Being involved in a car accident can be a very serious and traumatic event. If you are involved in a motor vehicle accident, the first thing you should do is seek medical attention. You want to make sure that there are no hidden injuries such as a concussion. Once you have received the necessary medical attention, you may be wondering if you should pursue legal action. You may be wondering what you can even sue the other driver for?
What can I sue the other driver for?
Anyone who is injured in a car accident can sue the driver of the other car for:
- Economic loss;
- Loss of earning capacity including future loss of income;
- Pain and suffering;
- Loss of care, guidance, and companionship of a family member; and
- Health care expenses (if you have suffered a permanent serious disfigurement or permanent serious impairment of an important physical, mental, or psychological function).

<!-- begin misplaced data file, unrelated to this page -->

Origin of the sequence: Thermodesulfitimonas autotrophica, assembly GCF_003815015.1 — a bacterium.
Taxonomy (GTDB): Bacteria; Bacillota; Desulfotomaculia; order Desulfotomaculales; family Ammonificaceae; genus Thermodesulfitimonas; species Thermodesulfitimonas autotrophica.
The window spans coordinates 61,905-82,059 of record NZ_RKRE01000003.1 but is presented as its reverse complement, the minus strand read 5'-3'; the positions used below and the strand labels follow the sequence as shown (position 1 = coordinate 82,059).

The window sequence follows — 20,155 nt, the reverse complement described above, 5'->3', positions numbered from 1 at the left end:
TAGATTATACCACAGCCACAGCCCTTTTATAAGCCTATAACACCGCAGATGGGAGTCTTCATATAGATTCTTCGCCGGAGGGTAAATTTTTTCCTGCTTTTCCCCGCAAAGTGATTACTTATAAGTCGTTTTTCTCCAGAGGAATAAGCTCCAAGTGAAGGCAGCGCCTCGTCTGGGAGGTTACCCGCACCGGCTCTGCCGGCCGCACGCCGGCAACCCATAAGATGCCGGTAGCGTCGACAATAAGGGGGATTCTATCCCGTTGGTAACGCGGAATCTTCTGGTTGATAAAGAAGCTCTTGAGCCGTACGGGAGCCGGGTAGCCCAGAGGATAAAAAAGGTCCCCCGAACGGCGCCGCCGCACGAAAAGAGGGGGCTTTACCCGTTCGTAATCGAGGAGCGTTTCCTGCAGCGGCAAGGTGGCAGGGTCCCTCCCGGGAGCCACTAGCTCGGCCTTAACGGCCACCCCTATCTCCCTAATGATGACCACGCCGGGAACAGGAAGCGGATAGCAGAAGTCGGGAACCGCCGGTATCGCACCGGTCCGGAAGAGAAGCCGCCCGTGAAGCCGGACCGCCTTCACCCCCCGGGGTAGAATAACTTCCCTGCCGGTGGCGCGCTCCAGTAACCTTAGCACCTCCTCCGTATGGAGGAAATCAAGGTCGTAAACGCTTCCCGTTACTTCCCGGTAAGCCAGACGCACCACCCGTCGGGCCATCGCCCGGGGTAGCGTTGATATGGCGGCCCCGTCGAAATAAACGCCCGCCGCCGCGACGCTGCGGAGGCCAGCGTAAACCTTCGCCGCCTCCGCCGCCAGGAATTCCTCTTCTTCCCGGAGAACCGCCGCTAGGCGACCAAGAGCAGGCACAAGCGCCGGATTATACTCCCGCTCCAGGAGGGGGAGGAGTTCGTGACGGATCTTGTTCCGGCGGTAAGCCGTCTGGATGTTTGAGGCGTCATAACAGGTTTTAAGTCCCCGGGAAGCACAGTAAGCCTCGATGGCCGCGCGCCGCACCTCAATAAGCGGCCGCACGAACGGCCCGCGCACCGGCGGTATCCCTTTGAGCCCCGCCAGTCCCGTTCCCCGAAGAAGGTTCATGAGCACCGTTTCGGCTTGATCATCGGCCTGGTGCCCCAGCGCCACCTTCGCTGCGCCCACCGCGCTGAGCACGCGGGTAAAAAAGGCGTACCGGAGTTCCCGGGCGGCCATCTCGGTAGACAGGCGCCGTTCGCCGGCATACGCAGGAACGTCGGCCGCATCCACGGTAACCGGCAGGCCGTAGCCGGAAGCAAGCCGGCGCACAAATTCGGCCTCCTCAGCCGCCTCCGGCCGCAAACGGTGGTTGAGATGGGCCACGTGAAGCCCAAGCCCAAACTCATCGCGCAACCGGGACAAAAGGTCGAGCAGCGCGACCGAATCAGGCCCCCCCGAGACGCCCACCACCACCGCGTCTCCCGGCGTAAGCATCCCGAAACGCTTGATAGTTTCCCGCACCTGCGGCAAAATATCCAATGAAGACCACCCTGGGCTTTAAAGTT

In Ontario, in some circumstances, you must exceed a certain ‘threshold’ level of injury to be entitled to recover damages. In addition, there is currently a $30,000 deductible for certain damages which may also apply to your situation. If still you have more questions, Murray Ralston Law has more helpful information on suing the other driver.
Should I take the next step, do I sue the other driver?
If you want to find out more about suing the other driver following a car accident or if you want to learn more about what you can be compensated for, let us know.
*** The information above is not intended to be legal advice. Each situation is different and the information provided above may not provide you with all law applicable to your facts. To ensure you are properly protected under the law applicable to your facts, please contact Murray Ralston Law for a free consultation.
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